How and why did 5,000 red-winged blackbirds fall from the sky at once on January 1? It's the question keeping America up at night. A preliminary report released Monday evening said the birds showed evidence of trauma in the breast tissue, with blood clots in the body cavity and a lot of internal bleeding, and likely all died from "massive trauma." Biologist Karen Rowe told CNN that bird trauma is often caused by a lightning strike, heavy storm, or high-altitude hail, although the signs of trauma may have also been caused by the force of hitting the ground. Or they may have gotten startled by something and flown into a house, tree, or each other. But then there's this detail:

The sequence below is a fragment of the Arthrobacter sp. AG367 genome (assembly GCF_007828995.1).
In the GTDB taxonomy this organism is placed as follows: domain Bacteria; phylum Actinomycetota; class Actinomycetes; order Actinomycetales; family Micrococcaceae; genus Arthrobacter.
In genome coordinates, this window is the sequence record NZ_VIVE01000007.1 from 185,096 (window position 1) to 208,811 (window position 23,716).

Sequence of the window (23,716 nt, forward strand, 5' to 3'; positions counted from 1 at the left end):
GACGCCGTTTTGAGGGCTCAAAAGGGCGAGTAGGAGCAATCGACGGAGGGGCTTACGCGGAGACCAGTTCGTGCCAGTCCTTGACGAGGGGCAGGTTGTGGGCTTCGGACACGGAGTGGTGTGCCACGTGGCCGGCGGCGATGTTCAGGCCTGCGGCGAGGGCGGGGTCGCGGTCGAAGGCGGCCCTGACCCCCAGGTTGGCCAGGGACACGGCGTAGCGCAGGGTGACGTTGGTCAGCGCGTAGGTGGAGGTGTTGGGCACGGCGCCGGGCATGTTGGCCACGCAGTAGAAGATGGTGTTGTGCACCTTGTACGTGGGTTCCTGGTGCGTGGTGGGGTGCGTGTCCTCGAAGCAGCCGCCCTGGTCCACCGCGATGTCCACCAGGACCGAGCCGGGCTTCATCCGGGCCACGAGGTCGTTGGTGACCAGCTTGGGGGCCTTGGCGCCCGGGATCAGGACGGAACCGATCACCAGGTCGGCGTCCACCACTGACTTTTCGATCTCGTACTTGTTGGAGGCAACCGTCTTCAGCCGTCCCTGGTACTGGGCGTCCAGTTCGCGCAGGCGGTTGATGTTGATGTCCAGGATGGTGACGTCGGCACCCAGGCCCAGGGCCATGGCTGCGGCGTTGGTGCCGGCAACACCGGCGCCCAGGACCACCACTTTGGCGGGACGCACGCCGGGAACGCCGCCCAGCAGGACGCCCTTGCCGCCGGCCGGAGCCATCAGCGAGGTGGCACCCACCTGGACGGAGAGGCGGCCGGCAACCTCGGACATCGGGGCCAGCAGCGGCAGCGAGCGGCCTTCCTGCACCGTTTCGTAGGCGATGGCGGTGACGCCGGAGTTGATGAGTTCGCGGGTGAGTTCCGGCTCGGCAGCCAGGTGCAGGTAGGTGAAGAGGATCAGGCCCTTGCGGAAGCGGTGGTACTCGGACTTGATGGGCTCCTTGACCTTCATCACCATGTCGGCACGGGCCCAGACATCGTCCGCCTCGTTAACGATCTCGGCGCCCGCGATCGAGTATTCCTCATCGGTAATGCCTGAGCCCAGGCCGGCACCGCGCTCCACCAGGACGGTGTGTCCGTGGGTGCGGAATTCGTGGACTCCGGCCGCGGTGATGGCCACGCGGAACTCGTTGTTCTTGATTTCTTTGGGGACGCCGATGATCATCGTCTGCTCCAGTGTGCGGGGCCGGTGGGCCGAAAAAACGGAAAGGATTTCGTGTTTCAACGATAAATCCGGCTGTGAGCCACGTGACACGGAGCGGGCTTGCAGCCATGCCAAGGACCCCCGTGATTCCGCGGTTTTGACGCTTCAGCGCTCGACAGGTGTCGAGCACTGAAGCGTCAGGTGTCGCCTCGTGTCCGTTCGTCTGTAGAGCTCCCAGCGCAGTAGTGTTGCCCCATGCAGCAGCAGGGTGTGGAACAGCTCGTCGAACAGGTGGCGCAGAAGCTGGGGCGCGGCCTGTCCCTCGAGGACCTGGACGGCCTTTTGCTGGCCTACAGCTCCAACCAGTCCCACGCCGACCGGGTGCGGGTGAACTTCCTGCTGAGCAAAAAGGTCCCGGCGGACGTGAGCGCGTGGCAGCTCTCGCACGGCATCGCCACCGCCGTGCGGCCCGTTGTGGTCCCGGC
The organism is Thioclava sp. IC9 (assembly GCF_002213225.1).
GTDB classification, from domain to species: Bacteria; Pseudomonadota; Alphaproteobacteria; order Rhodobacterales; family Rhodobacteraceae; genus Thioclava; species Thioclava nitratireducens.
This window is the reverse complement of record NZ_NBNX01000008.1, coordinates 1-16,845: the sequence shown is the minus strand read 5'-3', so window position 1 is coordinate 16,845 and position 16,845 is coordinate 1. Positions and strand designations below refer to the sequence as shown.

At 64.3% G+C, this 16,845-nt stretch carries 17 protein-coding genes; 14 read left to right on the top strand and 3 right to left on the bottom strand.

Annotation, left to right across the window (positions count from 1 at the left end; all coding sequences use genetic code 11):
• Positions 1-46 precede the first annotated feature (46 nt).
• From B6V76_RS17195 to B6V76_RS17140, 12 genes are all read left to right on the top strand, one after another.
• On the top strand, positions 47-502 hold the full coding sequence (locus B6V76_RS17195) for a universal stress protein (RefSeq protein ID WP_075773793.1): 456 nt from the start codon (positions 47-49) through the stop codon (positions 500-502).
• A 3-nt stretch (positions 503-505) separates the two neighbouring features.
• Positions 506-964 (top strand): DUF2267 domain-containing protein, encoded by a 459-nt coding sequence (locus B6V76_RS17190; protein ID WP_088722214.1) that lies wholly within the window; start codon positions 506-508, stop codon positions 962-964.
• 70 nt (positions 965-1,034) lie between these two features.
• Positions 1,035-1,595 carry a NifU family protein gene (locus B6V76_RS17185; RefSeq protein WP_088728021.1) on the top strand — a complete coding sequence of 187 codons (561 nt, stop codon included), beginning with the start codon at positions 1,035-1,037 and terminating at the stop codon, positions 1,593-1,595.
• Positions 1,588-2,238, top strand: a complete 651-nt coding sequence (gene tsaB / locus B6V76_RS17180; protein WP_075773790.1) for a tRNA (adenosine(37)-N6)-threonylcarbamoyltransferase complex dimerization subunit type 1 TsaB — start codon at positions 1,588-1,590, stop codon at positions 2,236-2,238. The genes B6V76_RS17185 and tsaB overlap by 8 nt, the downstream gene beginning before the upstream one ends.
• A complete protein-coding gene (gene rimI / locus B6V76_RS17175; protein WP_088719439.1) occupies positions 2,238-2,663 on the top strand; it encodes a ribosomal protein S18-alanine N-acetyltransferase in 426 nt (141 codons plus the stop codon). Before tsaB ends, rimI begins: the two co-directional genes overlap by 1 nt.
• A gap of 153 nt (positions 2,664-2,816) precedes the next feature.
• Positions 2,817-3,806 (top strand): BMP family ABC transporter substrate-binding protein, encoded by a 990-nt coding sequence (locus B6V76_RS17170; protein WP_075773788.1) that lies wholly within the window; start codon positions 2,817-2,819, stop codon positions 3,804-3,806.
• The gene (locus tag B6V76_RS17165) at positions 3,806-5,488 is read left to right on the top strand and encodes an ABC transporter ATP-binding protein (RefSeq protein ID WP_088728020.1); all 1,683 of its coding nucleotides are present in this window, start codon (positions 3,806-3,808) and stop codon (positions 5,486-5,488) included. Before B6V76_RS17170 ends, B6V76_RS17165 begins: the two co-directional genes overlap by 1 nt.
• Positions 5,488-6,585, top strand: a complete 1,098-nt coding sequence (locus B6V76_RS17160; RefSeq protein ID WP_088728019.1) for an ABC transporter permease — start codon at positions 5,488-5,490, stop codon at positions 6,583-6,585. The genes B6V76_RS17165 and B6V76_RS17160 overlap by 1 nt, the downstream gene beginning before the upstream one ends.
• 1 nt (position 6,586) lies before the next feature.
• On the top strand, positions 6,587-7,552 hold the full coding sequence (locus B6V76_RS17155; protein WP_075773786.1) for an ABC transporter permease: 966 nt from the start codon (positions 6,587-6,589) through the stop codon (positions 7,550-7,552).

Blackbirds do not normally fly at night, and it was not immediately clear what caused the odd behavior.
Oh? Sounds almost like they were running from something. The report continues:
Loud noises were reported shortly before the birds began falling, according to the game and fish commission. "The birds obviously hit something very hard and had hemorrhages," Rowe said.
On Monday, "in a seemingly separate incident," some 500 red-winged blackbirds were found dead in southern Louisiana. So, start your UFO/government cover-up/conspiracy engines now.